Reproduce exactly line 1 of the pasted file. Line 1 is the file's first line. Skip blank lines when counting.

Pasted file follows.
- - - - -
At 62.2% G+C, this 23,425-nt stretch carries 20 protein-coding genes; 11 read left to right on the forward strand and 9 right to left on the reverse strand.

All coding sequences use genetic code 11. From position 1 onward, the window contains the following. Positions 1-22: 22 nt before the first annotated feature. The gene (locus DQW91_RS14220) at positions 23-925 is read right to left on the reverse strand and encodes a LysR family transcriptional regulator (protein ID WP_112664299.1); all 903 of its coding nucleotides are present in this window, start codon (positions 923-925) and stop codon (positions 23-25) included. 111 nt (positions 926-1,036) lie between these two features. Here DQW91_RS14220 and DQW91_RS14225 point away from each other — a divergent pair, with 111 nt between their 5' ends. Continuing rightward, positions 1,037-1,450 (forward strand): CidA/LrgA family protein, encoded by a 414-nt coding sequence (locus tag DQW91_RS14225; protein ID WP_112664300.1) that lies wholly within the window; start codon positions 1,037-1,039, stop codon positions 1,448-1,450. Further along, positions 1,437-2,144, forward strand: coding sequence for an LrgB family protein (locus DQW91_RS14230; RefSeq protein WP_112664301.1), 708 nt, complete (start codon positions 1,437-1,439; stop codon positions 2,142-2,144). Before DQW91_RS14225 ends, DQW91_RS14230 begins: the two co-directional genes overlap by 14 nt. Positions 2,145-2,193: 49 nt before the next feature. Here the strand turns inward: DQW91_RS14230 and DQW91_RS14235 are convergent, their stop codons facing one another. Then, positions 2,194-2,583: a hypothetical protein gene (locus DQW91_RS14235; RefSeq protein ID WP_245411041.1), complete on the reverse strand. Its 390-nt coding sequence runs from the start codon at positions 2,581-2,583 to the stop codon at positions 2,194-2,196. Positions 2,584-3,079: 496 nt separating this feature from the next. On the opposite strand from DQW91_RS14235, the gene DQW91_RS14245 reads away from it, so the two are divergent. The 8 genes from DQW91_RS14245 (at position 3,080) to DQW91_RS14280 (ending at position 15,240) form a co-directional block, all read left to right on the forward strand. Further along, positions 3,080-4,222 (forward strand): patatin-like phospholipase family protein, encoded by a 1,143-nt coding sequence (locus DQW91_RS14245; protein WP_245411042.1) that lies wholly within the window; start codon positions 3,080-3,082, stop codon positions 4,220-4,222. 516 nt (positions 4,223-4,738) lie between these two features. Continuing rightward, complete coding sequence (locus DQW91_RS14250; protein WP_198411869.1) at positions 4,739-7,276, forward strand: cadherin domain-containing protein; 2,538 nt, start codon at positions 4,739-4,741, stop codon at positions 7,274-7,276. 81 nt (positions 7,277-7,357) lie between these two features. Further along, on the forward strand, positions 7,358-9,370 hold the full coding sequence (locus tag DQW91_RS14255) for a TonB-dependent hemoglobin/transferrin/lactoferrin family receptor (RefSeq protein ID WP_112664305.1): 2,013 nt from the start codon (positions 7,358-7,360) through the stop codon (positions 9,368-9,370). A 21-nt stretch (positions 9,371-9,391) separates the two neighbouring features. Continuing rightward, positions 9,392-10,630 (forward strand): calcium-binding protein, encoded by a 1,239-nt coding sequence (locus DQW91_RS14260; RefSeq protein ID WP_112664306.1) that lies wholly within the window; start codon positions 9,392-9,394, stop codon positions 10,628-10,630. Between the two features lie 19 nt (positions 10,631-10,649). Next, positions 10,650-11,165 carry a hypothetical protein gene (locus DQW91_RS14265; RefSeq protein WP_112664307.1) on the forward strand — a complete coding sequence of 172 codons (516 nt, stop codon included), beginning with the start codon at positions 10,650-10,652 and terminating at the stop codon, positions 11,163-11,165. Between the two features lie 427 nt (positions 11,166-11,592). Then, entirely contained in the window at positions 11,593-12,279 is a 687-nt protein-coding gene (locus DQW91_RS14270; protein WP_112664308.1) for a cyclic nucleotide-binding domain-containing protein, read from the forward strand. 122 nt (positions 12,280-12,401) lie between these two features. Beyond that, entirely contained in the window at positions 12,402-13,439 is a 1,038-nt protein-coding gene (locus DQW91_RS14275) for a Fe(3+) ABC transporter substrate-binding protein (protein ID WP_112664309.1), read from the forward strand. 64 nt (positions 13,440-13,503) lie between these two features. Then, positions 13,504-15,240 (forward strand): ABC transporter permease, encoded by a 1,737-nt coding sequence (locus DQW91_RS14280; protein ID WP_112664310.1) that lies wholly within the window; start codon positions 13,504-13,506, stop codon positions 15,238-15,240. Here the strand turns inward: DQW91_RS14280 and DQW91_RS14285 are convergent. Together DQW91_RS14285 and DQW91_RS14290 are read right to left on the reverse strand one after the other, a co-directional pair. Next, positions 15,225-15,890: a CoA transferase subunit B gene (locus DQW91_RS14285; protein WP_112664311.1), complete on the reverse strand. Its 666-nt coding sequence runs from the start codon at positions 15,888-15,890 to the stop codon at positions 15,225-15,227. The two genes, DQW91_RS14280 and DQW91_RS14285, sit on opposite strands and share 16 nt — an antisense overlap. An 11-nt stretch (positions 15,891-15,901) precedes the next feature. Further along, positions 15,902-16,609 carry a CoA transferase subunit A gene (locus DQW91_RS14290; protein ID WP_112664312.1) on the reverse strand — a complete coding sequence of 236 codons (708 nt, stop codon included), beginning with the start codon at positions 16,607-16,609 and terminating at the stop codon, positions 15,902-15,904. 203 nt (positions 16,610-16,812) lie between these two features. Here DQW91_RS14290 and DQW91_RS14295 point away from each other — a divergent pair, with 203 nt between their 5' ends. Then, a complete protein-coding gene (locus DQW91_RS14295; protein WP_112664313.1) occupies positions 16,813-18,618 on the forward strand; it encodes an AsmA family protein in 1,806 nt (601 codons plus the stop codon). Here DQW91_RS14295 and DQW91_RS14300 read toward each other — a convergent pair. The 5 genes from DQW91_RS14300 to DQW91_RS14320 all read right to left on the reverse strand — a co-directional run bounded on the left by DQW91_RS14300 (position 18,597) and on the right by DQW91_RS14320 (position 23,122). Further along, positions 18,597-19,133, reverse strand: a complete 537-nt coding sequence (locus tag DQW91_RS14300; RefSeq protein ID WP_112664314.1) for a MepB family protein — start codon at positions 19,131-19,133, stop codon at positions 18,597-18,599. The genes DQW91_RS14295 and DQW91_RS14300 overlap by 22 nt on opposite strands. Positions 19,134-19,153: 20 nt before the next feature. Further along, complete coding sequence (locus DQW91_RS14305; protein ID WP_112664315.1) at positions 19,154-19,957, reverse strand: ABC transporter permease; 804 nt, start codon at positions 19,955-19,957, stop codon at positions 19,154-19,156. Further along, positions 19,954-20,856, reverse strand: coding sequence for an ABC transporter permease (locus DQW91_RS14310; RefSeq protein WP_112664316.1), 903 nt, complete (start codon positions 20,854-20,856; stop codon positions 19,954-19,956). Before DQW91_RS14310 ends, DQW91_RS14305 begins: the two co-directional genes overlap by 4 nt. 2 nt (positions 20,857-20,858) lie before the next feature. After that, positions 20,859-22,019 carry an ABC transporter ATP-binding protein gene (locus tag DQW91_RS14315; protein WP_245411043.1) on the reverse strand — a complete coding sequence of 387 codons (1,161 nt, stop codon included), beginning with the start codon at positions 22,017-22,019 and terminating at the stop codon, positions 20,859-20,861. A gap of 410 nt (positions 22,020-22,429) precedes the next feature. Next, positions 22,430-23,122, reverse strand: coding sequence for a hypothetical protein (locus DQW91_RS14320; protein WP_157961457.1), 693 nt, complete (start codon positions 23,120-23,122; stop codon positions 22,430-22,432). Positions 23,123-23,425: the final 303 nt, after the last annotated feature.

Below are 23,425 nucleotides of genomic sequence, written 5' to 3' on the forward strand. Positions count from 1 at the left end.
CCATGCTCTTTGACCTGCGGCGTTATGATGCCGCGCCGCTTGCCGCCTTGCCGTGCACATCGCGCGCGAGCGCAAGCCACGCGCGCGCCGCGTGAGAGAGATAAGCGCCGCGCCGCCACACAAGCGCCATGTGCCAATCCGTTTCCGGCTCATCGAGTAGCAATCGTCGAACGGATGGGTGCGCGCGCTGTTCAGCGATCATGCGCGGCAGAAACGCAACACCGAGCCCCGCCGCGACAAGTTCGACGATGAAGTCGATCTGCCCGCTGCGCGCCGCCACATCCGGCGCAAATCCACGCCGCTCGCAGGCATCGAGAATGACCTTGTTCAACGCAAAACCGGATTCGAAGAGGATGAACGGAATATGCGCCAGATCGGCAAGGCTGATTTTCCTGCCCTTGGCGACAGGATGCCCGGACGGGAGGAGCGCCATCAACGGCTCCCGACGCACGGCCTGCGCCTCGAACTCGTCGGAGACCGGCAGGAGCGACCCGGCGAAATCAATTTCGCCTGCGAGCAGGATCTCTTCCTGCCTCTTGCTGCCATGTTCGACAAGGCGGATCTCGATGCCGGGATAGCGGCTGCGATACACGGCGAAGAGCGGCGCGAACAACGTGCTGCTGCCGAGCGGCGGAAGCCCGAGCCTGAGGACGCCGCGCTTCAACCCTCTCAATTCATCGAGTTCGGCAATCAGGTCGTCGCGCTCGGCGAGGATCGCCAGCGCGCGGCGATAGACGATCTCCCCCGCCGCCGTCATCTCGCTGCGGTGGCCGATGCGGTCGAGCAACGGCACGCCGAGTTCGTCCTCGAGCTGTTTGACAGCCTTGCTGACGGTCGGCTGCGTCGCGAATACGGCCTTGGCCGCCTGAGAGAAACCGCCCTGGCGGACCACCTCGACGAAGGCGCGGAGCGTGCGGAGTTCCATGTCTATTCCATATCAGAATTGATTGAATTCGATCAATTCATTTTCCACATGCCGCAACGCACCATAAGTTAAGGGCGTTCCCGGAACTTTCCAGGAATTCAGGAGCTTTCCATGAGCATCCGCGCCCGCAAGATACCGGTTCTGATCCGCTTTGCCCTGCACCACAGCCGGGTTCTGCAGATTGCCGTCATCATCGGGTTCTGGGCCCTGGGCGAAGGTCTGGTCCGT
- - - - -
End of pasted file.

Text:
At 62.2% G+C, this 23,425-nt stretch carries 20 protein-coding genes; 11 read left to right on the forward strand and 9 right to left on the reverse strand.